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Trip Report 5000 stairsteps, 40 ciao bellas, 12 trains, 8 pizzas, 3 women, 1 report

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Word of warning:
This may very well be the least helpful trip report ever written here. I am not an expert on food or history or art or how to use trains or how to schedule a day to see as much as possible get the idea. . However, we are really good at sitting in cafes and watching the world go by and completely enjoying another place and culture.

I'm still going to write this (possibly unhelpful) trip report for two reasons. First, these forums have always proved to be such a boon to my trip planning and I'm going to do my best to give back a bit. The second reason is a bit more selfish - I would like to relive our trip.

Trip of a lifetime:
I typically don't like the phrase "trip of a lifetime" however I suspect that this really was a once in a lifetime trip. I got to spend two weeks in Italy with my two grown/almost grown daughters - just the three of us, without our men - before lack of time and jobs and life get in the way for them. It was lovely, probably more lovely for them than for me. I cherished every moment.

The players:
Me, the mom, a woman of "a certain age." Em - My 21 year old daughter, a busy college student who also got married back in October. Yes, she is a semi-newlywed who left her husband to go on this trip. He was sweet enough to encourage her to go because, "who knew when she would get another opportunity like this." Exactly. Smart man. The timing was also perfect as finals ended and she had some time before her summer job started. El - My 18 year old daughter. This trip was actually meant to be a gift for her high school graduation. The original plan was for El, me, and her dad to go. My husband realized that he wasn't going to be able to leave work for two weeks in May (his busiest month) so he bowed out and Em got to take his place.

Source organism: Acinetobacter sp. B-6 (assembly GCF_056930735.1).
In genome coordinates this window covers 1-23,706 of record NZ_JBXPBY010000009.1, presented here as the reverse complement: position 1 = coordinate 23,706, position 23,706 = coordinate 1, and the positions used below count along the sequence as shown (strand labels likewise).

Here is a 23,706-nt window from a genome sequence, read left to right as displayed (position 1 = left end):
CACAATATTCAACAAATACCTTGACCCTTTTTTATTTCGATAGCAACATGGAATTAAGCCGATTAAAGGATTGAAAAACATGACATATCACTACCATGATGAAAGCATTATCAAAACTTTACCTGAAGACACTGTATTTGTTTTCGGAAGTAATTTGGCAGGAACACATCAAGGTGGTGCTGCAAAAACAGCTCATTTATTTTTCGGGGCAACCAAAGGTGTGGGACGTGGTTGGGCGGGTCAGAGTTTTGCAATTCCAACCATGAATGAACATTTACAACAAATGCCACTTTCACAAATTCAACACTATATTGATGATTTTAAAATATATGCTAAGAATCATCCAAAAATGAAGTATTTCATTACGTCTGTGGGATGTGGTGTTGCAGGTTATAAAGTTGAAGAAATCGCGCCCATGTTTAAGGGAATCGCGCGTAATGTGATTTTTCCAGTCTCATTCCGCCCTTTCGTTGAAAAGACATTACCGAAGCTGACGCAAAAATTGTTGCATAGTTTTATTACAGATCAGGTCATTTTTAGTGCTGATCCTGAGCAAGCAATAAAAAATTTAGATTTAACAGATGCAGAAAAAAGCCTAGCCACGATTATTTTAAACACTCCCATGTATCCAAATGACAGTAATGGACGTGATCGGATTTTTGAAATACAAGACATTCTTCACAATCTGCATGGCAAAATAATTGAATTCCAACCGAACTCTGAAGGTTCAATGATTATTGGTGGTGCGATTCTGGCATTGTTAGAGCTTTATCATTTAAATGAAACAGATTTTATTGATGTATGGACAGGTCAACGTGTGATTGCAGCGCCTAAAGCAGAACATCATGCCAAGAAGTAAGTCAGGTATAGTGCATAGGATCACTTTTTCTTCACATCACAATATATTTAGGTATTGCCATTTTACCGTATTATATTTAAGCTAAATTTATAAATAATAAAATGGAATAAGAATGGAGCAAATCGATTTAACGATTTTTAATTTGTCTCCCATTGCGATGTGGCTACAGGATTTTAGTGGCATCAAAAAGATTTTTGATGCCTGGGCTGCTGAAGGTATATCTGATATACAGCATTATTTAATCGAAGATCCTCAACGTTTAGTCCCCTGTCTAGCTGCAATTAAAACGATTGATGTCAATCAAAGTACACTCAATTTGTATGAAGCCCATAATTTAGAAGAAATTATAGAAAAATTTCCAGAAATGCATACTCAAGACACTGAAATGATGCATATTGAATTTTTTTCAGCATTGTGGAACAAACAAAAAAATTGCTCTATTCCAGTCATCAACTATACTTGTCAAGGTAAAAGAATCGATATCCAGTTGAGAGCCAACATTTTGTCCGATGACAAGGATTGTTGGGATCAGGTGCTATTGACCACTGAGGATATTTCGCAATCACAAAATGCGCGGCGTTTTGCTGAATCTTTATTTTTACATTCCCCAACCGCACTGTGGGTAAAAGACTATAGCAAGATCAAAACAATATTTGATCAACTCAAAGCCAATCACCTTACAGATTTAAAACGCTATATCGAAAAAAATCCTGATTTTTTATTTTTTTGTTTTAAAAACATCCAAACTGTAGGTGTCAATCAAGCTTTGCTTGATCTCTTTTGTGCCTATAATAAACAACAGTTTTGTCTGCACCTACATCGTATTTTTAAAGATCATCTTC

The timing:
Late May through early June.

The itinerary:
Fly into Rome, 4 nights. Train to Manarola, 3 nights. Train to Florence, 4 nights. Train to Venice, 3 nights. Fly home from Venice.

The flight:
We flew KLM, which is now actually Delta. Where we live (without an international airport) it sometimes feels as if Delta is the only airline with multiple choices and decent connections. We flew through Atlanta and Amsterdam both ways. I hate the Atlanta airport with a burning passion and everytime I go through there I swear, never again! Unfortunately we have a saying where I live, "you have to go through Atlanta to get to heaven." We just don't have that many options. The airport in Amsterdam - very nice. Free wifi through the whole thing, too.

Our weather:
Dang it! We had some cool days. A couple of days were not just cold, but also rainy and windy. We weren't totally prepared for this as far as our clothing. The Europeans were just as unhappy about the situation as we were. In Rome they were bundled up like it was freezing rather than in the 60's. Very unusual weather for this time of year. Most days it cleared and warmed up enough to be comfortable in the afternoon. I guess the moral is, unless you are going in August, be prepared to layer. You just never know.

I managed to pack in a carry on. First time ever. I was very proud of myself. It was also my first time to travel without my husband so I knew I would be on my own lifting and needed to pack light. I was so glad I did and realized that I could have packed even lighter. Once you do this - you will never go back. I advised the girls to do the same. They didn't. However, they are younger and stronger than me so it wasn't as big of a deal.

What we wore: